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Valve’s dogged desire to preserve DOTA's design perfectly is a double-edged sword in some ways. There are a few design choices that feel needlessly archaic and slavish to the original, such as the way Blink Dagger will arbitrarily shave 200 units of movement from your blink if you overestimate the distance, or how the towers will occasionally refuse to acknowledge your attempts to turn aggro away from yourself during a siege. They feel like relics of previous era, traditions carried on for the sake of tradition.

As for its future prospects, things look bright for Dota 2. Each year of its long beta period is defined by huge balance patches that make widespread changes to keep things fresh and interesting. Given Valve’s excellent ongoing support of Team Fortress 2, its other free-to-play game, it’s a safe bet that there will always be something to learn and something new to master for the foreseeable future. Patches are released on a weekly basis, and on any given day there are multiple professional games to watch. Even the cosmetics are constantly changing, with community chests and themed events occurring regularly throughout the year. Dota 2 isn’t static in any sense of the word, from the wild variety of each game to the overarching sense that it will never be finished being made.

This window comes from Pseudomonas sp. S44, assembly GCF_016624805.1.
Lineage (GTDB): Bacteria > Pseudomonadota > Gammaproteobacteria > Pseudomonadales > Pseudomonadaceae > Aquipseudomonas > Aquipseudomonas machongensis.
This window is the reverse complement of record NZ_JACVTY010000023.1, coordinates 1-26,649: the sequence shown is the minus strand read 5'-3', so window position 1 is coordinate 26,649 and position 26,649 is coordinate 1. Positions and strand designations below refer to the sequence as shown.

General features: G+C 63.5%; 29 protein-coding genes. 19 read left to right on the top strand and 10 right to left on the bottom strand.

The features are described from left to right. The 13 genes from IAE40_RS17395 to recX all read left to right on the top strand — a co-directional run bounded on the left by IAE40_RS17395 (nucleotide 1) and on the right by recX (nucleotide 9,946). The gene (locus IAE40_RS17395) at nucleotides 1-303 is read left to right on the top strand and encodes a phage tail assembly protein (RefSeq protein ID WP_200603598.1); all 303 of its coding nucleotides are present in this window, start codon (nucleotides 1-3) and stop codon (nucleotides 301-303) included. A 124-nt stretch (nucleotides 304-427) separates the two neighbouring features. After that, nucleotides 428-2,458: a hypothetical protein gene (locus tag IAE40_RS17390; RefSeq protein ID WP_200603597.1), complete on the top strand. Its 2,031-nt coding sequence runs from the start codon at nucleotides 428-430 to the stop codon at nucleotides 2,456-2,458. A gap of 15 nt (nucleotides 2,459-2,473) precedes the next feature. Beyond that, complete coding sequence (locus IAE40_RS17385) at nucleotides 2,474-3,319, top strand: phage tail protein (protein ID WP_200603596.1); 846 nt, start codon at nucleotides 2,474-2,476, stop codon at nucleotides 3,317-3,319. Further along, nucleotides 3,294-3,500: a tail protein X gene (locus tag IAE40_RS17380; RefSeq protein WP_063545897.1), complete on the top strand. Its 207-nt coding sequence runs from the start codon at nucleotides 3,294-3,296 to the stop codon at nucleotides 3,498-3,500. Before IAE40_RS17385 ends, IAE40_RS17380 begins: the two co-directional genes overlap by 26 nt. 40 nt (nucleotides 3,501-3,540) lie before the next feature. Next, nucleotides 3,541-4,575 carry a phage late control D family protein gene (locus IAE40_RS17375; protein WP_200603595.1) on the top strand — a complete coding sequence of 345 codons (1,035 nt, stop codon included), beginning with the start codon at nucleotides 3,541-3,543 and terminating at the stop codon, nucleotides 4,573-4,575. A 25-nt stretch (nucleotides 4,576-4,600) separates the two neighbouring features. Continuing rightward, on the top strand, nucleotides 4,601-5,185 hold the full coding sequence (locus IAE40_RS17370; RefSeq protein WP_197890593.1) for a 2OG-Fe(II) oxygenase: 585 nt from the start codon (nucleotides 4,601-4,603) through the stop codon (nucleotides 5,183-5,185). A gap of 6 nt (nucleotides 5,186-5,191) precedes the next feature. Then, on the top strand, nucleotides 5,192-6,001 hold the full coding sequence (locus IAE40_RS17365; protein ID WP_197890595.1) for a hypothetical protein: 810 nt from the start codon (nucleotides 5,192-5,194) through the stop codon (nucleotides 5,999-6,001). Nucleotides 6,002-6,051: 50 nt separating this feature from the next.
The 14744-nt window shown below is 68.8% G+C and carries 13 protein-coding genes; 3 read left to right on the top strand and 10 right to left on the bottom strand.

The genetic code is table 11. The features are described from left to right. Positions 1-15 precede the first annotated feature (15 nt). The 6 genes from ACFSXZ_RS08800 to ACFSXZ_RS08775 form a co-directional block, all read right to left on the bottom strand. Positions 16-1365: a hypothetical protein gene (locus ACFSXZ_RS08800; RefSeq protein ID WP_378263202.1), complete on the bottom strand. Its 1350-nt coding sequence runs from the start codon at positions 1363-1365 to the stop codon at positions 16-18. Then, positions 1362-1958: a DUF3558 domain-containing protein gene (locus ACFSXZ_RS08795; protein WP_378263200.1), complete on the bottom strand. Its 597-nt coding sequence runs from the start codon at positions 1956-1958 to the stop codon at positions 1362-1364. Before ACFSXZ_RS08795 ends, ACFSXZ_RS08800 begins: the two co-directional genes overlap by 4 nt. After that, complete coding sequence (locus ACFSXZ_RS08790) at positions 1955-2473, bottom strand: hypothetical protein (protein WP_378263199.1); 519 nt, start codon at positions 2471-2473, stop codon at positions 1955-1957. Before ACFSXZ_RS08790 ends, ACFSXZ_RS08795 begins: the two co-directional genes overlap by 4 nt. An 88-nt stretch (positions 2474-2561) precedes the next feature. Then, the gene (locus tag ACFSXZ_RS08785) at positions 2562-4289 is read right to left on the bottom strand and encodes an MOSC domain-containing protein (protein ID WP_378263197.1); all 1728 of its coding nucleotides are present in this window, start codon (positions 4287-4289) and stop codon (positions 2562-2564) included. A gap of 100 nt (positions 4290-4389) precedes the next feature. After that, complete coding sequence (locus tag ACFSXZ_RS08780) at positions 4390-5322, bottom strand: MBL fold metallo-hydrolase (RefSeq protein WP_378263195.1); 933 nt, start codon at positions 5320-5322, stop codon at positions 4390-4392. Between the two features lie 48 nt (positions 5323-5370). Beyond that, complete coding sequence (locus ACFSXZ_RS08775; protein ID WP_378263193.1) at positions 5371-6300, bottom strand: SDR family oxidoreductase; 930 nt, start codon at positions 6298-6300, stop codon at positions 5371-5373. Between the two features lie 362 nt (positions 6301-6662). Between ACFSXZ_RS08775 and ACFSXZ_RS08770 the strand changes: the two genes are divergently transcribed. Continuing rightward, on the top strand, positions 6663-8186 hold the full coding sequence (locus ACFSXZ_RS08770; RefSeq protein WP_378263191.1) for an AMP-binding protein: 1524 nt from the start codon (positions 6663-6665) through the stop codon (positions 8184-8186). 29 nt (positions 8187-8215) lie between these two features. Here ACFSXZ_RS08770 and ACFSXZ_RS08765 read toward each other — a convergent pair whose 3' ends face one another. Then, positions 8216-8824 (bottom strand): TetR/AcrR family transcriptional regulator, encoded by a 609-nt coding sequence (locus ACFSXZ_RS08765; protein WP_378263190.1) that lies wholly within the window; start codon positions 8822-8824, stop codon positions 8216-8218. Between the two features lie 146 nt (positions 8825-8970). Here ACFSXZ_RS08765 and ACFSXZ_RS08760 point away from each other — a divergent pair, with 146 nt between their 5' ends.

Dota 2 deserves its intimidating reputation, and it probably won’t suit you if you’re looking to play casually. There’s a huge time investment before you can even enjoy a game, let alone feel competent at it. But once you start to learn its secrets, there’s a wild and exciting variety of play here that’s unmatched, even by its peers. It’s a challenge of knowledge as well as reflexes, and success is a rush. The fact that it’s completely and totally free to play in the way we wish all free-to-play games could be isn’t just one of the most generous propositions anywhere in gaming, it creates a level playing field where skill and cooperation is paramount. May the best team win.

In This Article

Dota 2

Dota 2 promises to take the unique blend of online RTS and RPG action that has made Dota popular with tens of millions of gamers and expand upon it in every way.
Dota 2 Review
Dota 2 is an ocean-deep pool of rewarding nuance and strategy, but it will drown newcomers.
The search platform that cares 😱😡🙂 Dota 2 Review - IGNThe search platform that cares 😱😡🙂 Dota 2 Review - IGN